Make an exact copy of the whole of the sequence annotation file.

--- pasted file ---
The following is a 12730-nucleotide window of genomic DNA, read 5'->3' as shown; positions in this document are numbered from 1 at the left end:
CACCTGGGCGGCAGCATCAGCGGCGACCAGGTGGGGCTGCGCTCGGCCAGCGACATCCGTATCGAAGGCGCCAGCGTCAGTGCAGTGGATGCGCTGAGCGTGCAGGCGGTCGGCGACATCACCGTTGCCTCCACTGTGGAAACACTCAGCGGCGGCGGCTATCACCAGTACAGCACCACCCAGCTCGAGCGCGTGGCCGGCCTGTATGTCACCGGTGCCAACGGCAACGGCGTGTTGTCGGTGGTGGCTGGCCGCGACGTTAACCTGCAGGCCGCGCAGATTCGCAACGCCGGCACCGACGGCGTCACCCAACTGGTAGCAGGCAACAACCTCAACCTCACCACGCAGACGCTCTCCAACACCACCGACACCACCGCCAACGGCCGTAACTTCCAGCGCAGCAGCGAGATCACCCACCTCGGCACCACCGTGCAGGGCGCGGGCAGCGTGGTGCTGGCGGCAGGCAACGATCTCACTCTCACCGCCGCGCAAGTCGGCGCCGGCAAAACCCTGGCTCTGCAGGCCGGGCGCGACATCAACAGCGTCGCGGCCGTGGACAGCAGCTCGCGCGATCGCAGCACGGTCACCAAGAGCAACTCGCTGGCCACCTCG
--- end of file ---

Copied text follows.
The following is a 12730-nucleotide window of genomic DNA, read 5'->3' as shown; positions in this document are numbered from 1 at the left end:
CACCTGGGCGGCAGCATCAGCGGCGACCAGGTGGGGCTGCGCTCGGCCAGCGACATCCGTATCGAAGGCGCCAGCGTCAGTGCAGTGGATGCGCTGAGCGTGCAGGCGGTCGGCGACATCACCGTTGCCTCCACTGTGGAAACACTCAGCGGCGGCGGCTATCACCAGTACAGCACCACCCAGCTCGAGCGCGTGGCCGGCCTGTATGTCACCGGTGCCAACGGCAACGGCGTGTTGTCGGTGGTGGCTGGCCGCGACGTTAACCTGCAGGCCGCGCAGATTCGCAACGCCGGCACCGACGGCGTCACCCAACTGGTAGCAGGCAACAACCTCAACCTCACCACGCAGACGCTCTCCAACACCACCGACACCACCGCCAACGGCCGTAACTTCCAGCGCAGCAGCGAGATCACCCACCTCGGCACCACCGTGCAGGGCGCGGGCAGCGTGGTGCTGGCGGCAGGCAACGATCTCACTCTCACCGCCGCGCAAGTCGGCGCCGGCAAAACCCTGGCTCTGCAGGCCGGGCGCGACATCAACAGCGTCGCGGCCGTGGACAGCAGCTCGCGCGATCGCAGCACGGTCACCAAGAGCAACTCGCTGGCCACCTCG